By Nguyen Huyen My
Feb. 21 – Vietnam’s Ministry of Finance issued Circular No.157/2011/TT-BTC on November 14, 2011, stipulating the tax rates of export and import tariff preferences under the list of taxable items. The Decree takes effect from January 1, 2012.
The 2012 tax schedule has been renewed with many changes compared with the 2011 schedule, both in terms of commodity lists and tax rates. The highlight is the list of commodity codes with 8 digits (formerly 10 digits) which leads to an increase in the number of tariff lines in import duty preference with 1,258 tariff lines more than the ASEAN harmonized list of description and coding of goods in 2007, and 336 tariff lines more than the current import duty preference list of Vietnam. This also changes the tax rate of more than 1,000 tariff lines in the preferential import tariff schedule and the tax rates of more than 40 lines in the export tax schedule.
The export tax schedule comprises of 87 commodity groups, mainly minerals, such as: ore, stone, sand, scrap metal, gold, iron, copper and some other items that are not encouraged for export. Most of the items comply with the current tax rates, while some new items have been added and some have been revised with new tax rates.
There are 24 commodity groups of “scrap and debris metal” that enjoy the reduction on export tax rates under WTO commitments confirmed in 2012. Accordingly, the export tax rates of those scrap and debris metals have been adjusted from 29 percent and 22 percent to 22 percent and 17 percent, respectively. Export tax rates of “processed white limestone” have also been reduced from 17 percent to 14 percent.
Regarding the Preferential Import Tax Schedule, the Ministry of Finance has changed the tax rate of 945 commodity items in order to comply with the tariff reduction schedule stipulated in the WTO commitment of 2012. To protect production and reduce trade deficit, the Ministry has also increased the import duty of 157 tax lines for the items found necessary to be adjusted such as: items belonging to the list of goods not encouraged as imports, issued by the Government; goods outside the State managing list for stabilizing price; or goods in the list of machinery, equipment, spare parts, and means of transport which are domestically produced.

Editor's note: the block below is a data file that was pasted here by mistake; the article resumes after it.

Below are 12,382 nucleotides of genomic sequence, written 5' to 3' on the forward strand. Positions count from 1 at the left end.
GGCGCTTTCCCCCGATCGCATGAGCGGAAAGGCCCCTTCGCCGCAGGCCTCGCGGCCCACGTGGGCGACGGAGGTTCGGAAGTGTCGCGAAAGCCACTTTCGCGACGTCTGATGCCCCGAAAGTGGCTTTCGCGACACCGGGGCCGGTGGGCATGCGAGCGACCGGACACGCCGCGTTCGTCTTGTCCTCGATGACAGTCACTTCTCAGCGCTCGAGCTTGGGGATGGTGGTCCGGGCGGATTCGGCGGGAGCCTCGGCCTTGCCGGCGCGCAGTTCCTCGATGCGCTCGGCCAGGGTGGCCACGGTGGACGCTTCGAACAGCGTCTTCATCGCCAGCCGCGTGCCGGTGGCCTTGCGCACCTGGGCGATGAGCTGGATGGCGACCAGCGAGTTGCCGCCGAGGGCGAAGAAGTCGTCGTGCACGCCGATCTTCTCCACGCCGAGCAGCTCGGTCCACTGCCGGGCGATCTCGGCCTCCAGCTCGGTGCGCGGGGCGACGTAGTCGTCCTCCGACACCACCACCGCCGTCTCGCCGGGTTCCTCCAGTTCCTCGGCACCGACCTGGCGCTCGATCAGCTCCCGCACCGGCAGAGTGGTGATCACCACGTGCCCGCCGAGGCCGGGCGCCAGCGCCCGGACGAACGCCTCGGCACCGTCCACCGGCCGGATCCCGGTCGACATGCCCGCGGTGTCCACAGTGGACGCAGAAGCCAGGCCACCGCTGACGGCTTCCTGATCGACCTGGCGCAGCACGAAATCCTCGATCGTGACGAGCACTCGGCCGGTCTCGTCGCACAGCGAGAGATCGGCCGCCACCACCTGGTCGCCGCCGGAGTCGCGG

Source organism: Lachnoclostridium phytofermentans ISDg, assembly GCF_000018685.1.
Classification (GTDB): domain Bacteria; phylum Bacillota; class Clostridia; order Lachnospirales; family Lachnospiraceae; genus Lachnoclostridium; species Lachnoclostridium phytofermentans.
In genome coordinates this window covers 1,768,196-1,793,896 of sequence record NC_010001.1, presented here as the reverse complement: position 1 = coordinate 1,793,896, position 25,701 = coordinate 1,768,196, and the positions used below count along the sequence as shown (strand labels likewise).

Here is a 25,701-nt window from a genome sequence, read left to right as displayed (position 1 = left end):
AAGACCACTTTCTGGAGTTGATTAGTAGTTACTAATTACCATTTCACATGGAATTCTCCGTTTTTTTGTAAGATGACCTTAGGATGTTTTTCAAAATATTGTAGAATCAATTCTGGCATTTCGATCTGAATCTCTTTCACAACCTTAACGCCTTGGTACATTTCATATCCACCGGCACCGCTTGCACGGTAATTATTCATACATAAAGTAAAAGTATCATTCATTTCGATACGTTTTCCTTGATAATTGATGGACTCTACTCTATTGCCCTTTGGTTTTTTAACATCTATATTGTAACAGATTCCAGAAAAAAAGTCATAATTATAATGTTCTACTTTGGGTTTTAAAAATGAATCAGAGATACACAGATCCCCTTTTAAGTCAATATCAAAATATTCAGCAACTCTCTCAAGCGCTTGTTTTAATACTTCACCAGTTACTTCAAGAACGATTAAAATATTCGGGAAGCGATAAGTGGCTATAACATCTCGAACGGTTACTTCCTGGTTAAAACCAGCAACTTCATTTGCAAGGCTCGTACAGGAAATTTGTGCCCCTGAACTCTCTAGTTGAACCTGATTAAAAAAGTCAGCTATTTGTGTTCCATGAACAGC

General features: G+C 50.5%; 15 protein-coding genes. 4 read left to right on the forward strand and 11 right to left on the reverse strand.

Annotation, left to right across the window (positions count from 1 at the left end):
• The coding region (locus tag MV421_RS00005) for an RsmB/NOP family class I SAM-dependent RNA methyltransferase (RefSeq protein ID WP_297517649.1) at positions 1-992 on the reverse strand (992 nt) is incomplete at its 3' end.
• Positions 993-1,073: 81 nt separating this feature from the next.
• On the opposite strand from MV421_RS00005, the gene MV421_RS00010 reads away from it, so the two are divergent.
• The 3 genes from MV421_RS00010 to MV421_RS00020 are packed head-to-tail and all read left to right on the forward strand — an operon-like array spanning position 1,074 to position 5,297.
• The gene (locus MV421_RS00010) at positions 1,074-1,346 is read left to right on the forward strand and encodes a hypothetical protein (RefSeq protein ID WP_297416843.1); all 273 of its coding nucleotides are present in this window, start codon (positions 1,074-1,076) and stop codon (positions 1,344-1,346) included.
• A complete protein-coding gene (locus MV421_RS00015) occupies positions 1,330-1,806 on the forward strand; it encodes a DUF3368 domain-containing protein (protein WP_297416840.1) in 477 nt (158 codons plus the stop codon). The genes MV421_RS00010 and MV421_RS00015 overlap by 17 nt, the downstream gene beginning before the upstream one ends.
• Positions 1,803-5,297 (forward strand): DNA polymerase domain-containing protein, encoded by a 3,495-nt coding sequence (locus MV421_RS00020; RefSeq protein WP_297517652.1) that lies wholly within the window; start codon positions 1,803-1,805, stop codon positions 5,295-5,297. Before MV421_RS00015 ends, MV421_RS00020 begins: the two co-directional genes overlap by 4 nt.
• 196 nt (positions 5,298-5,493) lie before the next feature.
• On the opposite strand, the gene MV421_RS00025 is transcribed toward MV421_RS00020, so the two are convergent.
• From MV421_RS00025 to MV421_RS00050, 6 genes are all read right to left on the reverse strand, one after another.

There are 87 tax lines of the import tax schedule which are reduced tax rates. This includes materials, accessories, components which have not been produced domestically, to name a few.
Another prominent point of the 2012 tax schedule (besides 97 chapters for the list of Vietnam export, import commodities) is Chapter 98, which covers the regulation of preferential import tax rates of some special commodities, groups of commodities which have been applied in the past, and the need to avoid tax rate changes – in the form of combining tax lines – majorly impacting on some domestic production industries.
Specifically, 22 items and group items have been selected for inclusion in Chapter 98 with dedicated import tariff preferences. Those are the output products of agriculture (such as pheasant, carp and crustaceans); input materials of some industries including cement, tires, high-voltage transmission lines (such as bleached kraft paper used for cement bags, woven fabric used as a reinforcing layer in rubber coated fabric and power transformers using high liquid dielectric); and products that should be tightly controlled and consumption restricted (such as hunting rifles, disc and tape)
Chapter 98 also includes seven specific commodity groups that enjoy preferential policies with low or 0 percent import tax rates, or with the floor level of the tax bracket specified by the Standing Committee of the National Assembly, such as: machinery and equipment exclusively used for coal mining (import tariff: 3 percent); items for building, repairing and maintenance of locomotives and wagons (import tariff: 0 percent and 10 percent), materials and imported equipment for the production of key mechanical products and for investment in the production of key mechanical products (import tariff: 0 percent).
This new Tax Schedule 2012 is issued to fulfill the country’s commitments to the World Customs Organization, the Harmonized Tariff Schedule of ASEAN in 2012, and the commitment to reduce export tax and import duty preferences under the WTO commitment schedule.
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